Rhode Island-based Gilbane Inc., the firm selected to manage redevelopment of the Hill Farms state office property, has worked on other high-profile projects in Wisconsin including the new terminal for the Dane County Regional Airport and the Potawatomi Casino in downtown Milwaukee.
On Monday, state officials announced they were negotiating with the Gilbane team on the Hill Farms project, which includes constructing a new $197 million office building to house the Department of Transportation and other key state agencies.
As part of the deal, Gilbane would purchase the balance of the 21-acre Hill Farms site along with a state office building on Badger Road to be vacated as part of the broader project.
Gilbane is one of the largest private real estate development and construction firms in the U.S. Family-owned since its founding in 1873, the company has offices in Milwaukee and 50 other cities worldwide in addition to its headquarters in Providence, Rhode Island.
Its most visible projects include the Smithsonian Institute's National Air and Space Museum, the Vietnam War Memorial and the WWII Memorial In Washington, D.C. and the Winter Olympics venues in Lake Placid, New York.
The Gilbane team for Hill Farms — which includes C.D. Smith construction of Fond du Lac, HGA architects of Minneapolis and SmithGroup JJR of Detroit with offices in Madison — was selected over three other bidders on what would be the largest public sector real estate development in Wisconsin history.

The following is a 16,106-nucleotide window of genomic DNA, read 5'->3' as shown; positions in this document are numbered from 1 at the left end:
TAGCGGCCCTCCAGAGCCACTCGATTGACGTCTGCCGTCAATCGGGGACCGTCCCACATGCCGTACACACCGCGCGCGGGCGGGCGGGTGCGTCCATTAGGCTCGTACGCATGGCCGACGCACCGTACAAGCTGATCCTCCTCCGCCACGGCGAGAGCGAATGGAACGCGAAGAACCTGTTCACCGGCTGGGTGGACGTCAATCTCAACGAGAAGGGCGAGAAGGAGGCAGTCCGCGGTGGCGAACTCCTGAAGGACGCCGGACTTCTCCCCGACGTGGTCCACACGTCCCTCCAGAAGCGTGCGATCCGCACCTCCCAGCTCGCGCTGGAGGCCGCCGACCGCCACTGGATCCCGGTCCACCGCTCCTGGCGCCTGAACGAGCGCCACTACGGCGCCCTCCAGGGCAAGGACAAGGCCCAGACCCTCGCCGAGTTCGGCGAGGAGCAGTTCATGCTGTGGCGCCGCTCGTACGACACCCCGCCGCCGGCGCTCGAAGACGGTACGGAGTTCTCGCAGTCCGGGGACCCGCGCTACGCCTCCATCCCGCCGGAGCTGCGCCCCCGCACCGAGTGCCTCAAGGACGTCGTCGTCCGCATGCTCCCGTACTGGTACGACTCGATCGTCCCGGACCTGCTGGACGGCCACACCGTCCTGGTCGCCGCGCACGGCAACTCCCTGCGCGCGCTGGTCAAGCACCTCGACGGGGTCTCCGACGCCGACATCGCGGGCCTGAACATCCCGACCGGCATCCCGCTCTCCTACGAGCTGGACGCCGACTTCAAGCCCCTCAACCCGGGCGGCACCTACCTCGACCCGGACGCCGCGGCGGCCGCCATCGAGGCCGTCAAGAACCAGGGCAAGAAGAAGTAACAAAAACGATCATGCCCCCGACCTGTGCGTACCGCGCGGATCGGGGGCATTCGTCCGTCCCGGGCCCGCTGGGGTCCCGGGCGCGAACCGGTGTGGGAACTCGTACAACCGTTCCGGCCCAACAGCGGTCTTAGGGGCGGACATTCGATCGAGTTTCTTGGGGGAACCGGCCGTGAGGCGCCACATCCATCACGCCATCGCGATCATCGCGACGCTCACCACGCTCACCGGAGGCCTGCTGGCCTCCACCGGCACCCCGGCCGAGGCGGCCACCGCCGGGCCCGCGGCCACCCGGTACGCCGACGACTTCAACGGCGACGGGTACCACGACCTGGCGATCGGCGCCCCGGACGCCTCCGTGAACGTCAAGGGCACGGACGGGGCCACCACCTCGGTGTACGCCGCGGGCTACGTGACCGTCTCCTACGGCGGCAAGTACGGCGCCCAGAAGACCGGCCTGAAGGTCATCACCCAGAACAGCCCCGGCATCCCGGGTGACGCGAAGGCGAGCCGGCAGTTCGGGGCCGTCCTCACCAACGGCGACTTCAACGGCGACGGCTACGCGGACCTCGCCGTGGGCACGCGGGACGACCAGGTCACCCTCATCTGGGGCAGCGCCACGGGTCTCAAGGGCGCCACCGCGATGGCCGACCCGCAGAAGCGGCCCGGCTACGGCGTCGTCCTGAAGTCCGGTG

Other bidders included teams headed by T. Wall Enterprises of Middleton, M.A. Mortenson Construction of Minneapolis and McCaffery Interests of Chicago.
T. Wall chief Terrence Wall is a past GOP candidate for U.S. Senate and a campaign contributor to Gov. Scott Walker, sparking speculation his firm might have an inside track on the deal.
“I suppose they could have gone with the local guy (Wall) but maybe with the governor’s presidential aspirations they didn’t want to add any controversy,” said state Rep. Terese Berceau (D-Madison), who represents the Hill Farms area in the state Assembly.
One insider told the Cap Times that T. Wall’s plan for up to 10 apartment buildings on the site was opposed by some members of the selection committee concerned that too much residential development might conflict with state office functions or compete with existing landlords in the neighborhood.